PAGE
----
Sometimes you get very lucky. Northern Saw-whet Owl, Lincoln Park, Chicago. April 1989. Photo by Greg Neise.

What are these calls? Here’s a few examples of Northern Saw-whet Owl–what are typically referred to as “fall vocalizations”:

I call this the strangled cat whine:

Here’s a barking call, with a whistling whine:

Sometimes you have to look very closely. Northern Saw-whet Owl in a Chicago cemetery. March 2008. Photo by Greg Neise.

More barking:

But sometimes out in the field … things happen. At a spot that we knew at least two Northern Saw-whet Owls had set up winter territory, Illinois birder Geoff Williamson joined me to listen for them. At 00:10 in the next recording, I start playing the call. You’ll hear 6 “kneeoowk” barks coming from my iPod. The recording has a lot of background noise, which sounds like an airplane going over. At 00:18 I cut the recording (after the 6th bark) and immediately a saw-whet responds, with a long-loud, rising, “strangled cat” call. But is it? Barely a second later, a Barred Owl starts calling, and we’re not sure for a moment whether the first call was a saw-whet or the Barred (the “cat” call seemed to be much closer than the Barred). But we determined that it was a Barred Owl after all, either a pair, or just a female.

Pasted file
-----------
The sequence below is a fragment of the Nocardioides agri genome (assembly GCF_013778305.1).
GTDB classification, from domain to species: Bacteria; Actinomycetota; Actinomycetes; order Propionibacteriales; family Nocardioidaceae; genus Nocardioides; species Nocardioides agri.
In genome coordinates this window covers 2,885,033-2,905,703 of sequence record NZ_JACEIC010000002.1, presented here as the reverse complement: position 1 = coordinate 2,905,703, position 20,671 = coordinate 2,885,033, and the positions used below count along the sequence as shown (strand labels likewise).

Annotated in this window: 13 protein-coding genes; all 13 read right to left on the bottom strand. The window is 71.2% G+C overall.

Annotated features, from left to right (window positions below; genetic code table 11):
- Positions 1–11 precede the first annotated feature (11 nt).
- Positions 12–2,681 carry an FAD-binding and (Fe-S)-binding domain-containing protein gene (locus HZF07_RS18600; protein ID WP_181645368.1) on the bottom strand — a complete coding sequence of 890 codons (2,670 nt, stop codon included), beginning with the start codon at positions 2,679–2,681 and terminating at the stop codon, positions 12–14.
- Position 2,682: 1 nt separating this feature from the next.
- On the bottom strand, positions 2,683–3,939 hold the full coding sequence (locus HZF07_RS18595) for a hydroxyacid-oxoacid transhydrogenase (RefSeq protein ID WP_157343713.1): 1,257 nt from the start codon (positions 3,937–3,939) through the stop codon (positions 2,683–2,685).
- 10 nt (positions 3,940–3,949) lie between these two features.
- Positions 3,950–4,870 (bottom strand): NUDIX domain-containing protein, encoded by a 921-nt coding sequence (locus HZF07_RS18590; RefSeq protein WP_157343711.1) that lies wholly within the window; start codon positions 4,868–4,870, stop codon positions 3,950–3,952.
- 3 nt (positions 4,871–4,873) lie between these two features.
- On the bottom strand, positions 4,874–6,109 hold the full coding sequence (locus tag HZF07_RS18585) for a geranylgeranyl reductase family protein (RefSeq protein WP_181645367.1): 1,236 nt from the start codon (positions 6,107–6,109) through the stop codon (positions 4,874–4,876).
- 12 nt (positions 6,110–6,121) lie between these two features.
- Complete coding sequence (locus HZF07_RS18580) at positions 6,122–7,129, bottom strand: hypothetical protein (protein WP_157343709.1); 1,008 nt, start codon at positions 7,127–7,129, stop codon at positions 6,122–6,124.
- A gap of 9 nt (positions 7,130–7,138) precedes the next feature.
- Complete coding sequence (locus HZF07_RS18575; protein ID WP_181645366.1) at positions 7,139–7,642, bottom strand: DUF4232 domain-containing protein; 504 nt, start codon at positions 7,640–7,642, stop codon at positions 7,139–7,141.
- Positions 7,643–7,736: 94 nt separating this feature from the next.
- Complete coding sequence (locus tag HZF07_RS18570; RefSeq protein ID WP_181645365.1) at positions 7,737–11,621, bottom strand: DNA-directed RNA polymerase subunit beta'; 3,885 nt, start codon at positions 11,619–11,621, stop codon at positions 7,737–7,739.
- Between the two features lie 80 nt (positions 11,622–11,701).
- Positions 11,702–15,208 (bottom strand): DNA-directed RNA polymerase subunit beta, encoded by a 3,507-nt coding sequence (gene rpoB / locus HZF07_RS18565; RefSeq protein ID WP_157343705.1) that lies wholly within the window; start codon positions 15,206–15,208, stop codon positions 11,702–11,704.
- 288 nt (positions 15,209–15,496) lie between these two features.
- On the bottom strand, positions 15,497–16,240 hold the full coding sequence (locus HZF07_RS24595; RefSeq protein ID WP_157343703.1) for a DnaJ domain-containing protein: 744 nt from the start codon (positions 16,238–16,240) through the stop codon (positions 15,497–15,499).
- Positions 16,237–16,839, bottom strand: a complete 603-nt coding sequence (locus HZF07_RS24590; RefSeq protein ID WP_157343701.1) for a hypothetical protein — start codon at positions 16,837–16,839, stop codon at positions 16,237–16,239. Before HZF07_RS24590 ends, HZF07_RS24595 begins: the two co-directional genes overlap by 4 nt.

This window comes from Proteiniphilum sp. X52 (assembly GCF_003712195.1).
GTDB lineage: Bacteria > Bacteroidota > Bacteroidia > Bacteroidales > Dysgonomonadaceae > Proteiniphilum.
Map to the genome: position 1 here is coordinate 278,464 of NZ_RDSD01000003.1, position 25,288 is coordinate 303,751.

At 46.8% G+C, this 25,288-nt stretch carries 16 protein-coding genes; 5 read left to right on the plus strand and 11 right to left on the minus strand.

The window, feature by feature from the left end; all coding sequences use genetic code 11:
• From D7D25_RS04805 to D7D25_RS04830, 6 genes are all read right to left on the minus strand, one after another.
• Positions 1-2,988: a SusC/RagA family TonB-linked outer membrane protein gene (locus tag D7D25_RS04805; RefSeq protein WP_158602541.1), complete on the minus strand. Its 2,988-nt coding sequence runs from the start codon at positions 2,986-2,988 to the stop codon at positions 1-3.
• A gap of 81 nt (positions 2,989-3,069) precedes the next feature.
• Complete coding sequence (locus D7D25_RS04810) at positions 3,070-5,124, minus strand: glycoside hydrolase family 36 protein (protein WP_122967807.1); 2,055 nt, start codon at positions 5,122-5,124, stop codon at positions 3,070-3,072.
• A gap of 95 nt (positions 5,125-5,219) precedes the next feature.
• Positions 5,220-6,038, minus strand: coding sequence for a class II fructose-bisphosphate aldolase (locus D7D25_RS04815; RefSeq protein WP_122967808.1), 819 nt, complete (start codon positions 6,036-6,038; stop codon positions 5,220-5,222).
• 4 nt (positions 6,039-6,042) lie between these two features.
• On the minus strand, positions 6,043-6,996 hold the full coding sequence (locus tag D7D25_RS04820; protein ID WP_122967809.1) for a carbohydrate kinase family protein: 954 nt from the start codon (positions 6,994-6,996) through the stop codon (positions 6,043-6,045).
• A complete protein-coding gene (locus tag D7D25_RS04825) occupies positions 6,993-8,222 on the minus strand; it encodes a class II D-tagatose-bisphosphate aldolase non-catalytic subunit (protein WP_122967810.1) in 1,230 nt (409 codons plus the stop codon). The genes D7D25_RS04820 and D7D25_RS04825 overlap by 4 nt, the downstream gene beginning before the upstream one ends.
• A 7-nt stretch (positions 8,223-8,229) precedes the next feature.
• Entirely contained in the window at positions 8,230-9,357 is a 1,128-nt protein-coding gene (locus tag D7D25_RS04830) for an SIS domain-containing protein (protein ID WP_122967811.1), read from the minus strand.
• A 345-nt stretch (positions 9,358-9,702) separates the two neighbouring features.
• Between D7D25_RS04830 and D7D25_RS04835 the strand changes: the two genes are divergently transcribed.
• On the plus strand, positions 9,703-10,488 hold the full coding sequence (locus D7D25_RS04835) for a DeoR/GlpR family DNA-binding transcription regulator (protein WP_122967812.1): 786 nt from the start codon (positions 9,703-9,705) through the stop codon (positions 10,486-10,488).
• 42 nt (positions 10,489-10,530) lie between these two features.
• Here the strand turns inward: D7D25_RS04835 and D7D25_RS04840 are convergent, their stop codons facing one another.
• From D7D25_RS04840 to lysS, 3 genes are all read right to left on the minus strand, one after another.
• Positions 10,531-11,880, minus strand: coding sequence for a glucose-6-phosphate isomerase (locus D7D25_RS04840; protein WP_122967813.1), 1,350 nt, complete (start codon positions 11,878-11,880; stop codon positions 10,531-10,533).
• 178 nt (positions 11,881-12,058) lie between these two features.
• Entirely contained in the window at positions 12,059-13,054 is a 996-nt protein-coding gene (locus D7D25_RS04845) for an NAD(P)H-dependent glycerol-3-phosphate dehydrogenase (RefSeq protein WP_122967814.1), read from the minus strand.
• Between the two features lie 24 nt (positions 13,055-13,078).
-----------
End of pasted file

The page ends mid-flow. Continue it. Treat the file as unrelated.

But as we stood in the dark listening, a Northern Saw-whet did call, this time very close and unambiguously:

It was a very still, quiet night. What sounds like a very distant Great Horned Owl in this last recording is trucks speeding along an 8-lane expressway a few miles away.